I want to encourage state legislators and legislative staff to build upon these activities and, especially, to make a special effort to welcome our international delegates to our meetings and to their home states. We have a wonderful opportunity to host L.E. A. P. fellows from other countries in our legislative offices for short intervals for valuable information sharing. A new task force is being established to focus on the growing international role of states especially on the impact on jobs and economic growth in our states and with other countries.

It's the Economy

As we continue to wrestle with the enormous fiscal challenges facing our respective states as a consequence of the current national recession, we have perhaps our most significant opportunity to build public confidence and trust in state legislatures. We cannot tax our way out of the recession. We cannot cut our way out of it. We cannot borrow our way out either. The answers may well involve some combination of all of these methods. However, this is also an excellent opportunity to promote reform and to share ideas among ourselves of what might work. The dire economic circumstances we are all facing is probably the best time to consider ideas that might have been politically unthinkable only a few short years ago.

One of the greatest challenges that we will face in the next few years is the effort by those in Washington to tackle the problem of our rising federal deficit. Most legislators are used to our Constitutional requirement to balance our budgets, although we sometimes rely on some creative accounting to do so. We generally understand and support the need to get the federal fiscal house in order so that we don’t defer our extraordinary appetite for spending on the backs of our grandchildren and beyond. As Abraham Lincoln told Congress in 1861: “The struggle of today is not altogether for today, it is for a vast future also.” The struggle today for a “more perfect union” is focused on the economy and the fiscal relationship of states to each other and to the national government. How the national deficit is brought under control without bankrupting the states is, however, a major concern for state and local governments.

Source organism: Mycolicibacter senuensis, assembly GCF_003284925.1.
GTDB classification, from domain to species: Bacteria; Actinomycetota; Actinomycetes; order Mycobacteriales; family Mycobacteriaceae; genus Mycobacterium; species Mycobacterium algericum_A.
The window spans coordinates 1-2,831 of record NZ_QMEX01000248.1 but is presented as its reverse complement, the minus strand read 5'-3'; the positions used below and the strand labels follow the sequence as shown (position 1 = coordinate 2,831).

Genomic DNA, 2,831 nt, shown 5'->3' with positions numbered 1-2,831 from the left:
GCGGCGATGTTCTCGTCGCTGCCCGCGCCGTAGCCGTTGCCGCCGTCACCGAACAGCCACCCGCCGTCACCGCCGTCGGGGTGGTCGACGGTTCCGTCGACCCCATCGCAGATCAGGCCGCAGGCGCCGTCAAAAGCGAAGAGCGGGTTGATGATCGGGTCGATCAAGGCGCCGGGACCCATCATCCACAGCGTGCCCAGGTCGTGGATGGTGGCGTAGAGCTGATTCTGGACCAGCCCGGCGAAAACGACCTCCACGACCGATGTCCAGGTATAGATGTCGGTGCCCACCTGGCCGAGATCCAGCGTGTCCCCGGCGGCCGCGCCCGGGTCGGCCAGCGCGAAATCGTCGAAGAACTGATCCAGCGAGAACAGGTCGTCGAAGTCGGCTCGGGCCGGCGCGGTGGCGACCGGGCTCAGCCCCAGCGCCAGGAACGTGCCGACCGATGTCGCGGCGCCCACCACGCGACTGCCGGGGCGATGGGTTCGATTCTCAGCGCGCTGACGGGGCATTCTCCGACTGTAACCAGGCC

NCSL will be updating and revising its policy on the reduction of the federal deficit in the coming months. Every member is encouraged and welcome to participate in this important task and a new Task Force on the Impact of Federal Deficit Management is being established. It is essential to all of our futures that state legislators have a voice in the President’s Fiscal Responsibility Commission. We must be prepared, and aggressively promote, the state and local viewpoint in conjunction with the other major national state and local government associations. Deficit reduction must not be a code word for shifting the federal financial burden built over the last decade to state and local government. We must ensure that common sense prevails in the commission’s report to Congress!

Perhaps the most important thing that the president and Congress could do to relieve state revenue shortfalls would be prompt passage of the Main Street Fairness Act. Closing the growing loophole in state sales tax revenues would not be a tax increase. It would simply allow enforcement of existing state sales tax laws for purchases made beyond their borders. It would level the playing field for small businesses in our states that must comply with sales tax laws while easing the administrative burden of sales tax collection on businesses that rely heavily on interstate sales. The reform would also allow states to reduce their tax enforcement administration by no longer having to audit out of state entities. If there was ever a win-win tax reform plan that helps the private and public sectors, it’s the Main Street Fairness Act. I hope that it will finally become the law of the land during the coming year!